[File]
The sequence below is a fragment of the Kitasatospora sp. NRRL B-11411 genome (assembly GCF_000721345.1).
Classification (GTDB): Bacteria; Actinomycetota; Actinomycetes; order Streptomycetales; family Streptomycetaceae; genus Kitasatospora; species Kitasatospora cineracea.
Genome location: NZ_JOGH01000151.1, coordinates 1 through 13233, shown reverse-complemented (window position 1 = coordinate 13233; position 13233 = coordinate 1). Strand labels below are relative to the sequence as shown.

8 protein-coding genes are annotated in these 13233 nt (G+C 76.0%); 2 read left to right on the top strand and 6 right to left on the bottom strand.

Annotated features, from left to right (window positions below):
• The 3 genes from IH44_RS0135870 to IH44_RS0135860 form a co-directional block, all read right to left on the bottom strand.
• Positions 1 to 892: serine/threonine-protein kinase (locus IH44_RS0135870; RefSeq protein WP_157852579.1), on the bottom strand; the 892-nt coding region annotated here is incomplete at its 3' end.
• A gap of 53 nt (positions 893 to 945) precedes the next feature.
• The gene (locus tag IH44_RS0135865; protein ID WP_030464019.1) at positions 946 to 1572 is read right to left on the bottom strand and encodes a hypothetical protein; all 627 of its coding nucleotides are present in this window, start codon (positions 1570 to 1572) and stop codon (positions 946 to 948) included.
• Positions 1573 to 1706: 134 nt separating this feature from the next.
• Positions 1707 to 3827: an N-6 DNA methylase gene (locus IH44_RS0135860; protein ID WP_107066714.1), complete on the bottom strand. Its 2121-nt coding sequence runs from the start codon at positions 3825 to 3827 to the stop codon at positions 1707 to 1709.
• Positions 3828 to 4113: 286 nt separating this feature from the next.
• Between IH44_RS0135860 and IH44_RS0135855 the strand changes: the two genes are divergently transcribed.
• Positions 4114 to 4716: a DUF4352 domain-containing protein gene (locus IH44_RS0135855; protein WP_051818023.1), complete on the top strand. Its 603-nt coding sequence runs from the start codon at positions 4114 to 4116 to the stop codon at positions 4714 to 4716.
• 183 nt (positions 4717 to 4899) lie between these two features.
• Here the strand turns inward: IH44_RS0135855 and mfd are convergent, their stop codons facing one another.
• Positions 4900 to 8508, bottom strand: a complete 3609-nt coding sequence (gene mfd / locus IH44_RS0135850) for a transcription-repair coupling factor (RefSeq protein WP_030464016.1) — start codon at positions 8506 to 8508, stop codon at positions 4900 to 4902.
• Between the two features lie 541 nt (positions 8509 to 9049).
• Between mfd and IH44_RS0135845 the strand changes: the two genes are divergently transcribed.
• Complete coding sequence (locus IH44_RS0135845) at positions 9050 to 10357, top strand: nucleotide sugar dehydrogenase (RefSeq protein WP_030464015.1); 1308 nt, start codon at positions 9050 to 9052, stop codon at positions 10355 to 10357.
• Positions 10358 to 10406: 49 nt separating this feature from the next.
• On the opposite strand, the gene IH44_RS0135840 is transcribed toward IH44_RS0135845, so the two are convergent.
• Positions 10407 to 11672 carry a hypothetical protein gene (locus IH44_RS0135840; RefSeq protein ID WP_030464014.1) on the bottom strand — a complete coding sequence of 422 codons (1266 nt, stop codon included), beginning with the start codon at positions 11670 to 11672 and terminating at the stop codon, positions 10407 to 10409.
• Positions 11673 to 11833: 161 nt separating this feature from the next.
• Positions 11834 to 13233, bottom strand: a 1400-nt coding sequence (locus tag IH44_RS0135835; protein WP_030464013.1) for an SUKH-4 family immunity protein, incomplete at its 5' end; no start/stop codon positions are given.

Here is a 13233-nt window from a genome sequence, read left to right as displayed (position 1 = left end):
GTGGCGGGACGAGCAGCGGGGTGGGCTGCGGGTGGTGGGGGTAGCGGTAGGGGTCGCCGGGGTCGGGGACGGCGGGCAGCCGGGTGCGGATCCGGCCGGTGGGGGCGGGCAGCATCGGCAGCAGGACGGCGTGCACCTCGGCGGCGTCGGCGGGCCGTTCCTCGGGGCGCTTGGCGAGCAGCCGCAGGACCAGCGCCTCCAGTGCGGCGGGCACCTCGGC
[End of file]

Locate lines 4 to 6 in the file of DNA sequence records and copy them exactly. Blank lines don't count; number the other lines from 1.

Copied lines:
8 protein-coding genes are annotated in these 13233 nt (G+C 76.0%); 2 read left to right on the top strand and 6 right to left on the bottom strand.

Annotated features, from left to right (window positions below):
• The 3 genes from IH44_RS0135870 to IH44_RS0135860 form a co-directional block, all read right to left on the bottom strand.